Ruth Ferguson Mitchell, Raleigh, N.C., writes that after she left retail she started volunteering with Communities in Schools, a nationwide source of tutoring and mentoring for 'at-risk' children. "I met a young girl in sixth grade who was reading and generally performing at third-grade level, with no support from teachers or family," Ruth writes. "I met with her from sixth grade to the tenth grade and we became good friends. It was a great experience. She's still doing well. I am proud to say that for my volunteer work with CIS I received four awards, two of which were from the county commissioners and the governor of North Carolina."

From the January / February 1999 Issue

Irma Rosengard Hyman writes: "After forty years of the good life in Providence, we have pulled up stakes and followed our children west! We have moved to Henderson, Nev., and are enjoying our journey of discovery."

Frances Kotock Silverstein, Randolph, Mass., writes: "My husband, Philip, passed away on Dec. 29, 1997, and my daughter, Ann, had her third child on Jan. 3, 1998. It was quite sad and happy at the same time. On Sept. 1, 1997, my son Steven became a grandfather, making me a great-grandmother."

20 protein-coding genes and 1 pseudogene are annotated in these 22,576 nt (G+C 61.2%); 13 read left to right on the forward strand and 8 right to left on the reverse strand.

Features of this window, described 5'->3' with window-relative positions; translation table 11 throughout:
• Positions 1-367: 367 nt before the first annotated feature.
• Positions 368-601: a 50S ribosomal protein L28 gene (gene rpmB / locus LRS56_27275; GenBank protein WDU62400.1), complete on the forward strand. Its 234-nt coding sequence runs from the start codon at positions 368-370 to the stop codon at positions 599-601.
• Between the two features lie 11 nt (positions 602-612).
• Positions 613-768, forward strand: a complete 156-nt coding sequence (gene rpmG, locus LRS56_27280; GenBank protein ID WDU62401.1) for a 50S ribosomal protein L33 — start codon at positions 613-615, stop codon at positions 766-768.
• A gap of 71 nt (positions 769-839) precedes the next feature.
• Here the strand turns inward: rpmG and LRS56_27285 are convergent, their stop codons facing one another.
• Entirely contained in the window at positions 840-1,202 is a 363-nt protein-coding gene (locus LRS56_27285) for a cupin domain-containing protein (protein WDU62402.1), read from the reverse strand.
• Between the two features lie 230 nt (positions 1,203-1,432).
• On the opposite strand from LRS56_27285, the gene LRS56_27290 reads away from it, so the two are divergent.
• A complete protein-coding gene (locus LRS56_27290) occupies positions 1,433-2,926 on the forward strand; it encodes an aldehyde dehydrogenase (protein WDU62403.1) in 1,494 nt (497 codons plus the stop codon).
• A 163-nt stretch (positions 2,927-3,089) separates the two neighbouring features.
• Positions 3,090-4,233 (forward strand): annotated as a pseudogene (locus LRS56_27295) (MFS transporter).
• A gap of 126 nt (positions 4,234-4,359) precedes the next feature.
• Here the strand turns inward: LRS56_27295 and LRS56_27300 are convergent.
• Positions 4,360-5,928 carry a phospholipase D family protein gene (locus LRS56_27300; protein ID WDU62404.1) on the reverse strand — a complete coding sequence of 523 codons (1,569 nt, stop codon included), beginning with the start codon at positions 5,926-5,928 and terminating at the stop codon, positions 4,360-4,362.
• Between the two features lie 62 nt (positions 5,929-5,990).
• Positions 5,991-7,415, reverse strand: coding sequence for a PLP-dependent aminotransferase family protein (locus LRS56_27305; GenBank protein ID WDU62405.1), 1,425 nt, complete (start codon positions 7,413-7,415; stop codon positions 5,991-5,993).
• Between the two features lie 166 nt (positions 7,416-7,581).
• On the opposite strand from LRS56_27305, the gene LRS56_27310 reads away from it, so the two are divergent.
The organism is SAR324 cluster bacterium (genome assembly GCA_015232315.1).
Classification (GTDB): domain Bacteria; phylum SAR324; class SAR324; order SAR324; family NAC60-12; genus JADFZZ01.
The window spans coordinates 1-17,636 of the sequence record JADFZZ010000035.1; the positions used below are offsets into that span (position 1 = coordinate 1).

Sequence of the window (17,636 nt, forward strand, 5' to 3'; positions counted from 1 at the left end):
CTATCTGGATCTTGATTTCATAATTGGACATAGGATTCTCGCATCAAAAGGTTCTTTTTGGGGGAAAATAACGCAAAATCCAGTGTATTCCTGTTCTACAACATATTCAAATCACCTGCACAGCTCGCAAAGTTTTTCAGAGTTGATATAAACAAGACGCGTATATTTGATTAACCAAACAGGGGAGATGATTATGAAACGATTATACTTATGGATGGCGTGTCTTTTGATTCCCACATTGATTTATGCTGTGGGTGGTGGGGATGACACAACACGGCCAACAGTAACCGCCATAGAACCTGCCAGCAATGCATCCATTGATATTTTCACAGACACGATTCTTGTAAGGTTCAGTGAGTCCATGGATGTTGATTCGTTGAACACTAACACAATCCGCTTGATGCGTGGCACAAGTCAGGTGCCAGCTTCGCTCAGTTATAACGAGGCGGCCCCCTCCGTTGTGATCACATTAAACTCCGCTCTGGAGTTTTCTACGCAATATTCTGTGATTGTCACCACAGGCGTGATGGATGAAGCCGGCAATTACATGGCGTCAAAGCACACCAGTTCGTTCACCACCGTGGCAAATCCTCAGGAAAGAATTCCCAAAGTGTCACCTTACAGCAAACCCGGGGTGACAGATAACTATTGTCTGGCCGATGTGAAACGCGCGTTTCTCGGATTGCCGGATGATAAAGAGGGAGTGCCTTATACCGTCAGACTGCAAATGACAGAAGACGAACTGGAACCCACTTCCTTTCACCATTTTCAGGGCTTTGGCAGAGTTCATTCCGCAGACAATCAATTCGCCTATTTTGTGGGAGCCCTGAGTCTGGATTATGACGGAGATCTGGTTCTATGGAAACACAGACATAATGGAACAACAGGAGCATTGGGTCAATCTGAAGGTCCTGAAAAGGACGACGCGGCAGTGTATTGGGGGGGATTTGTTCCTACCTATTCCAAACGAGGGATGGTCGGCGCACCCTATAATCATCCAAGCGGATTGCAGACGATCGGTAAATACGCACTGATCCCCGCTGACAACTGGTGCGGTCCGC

From the November / December 1998 Issue

Pembroke class secretary Florence A. Dulgarian reports: Priscilla Wilson Bernd has moved to a town house in Natick, Mass., after living thirty-two years in Wellesley. She took a trip to Colorado, South Dakota, and Wyoming last fall to visit her husband's family.

Janet Cameron Claflin, Kalamazoo, Mich., is on the state board of Federated Garden Clubs of Michigan, is president of the Landscapers Garden Club in Kalamazoo, and is nature chair on the board of the Kalamazoo Garden Club. "I'm also learning to play doubles tennis," she writes. "Lots of exercise, lots of fun."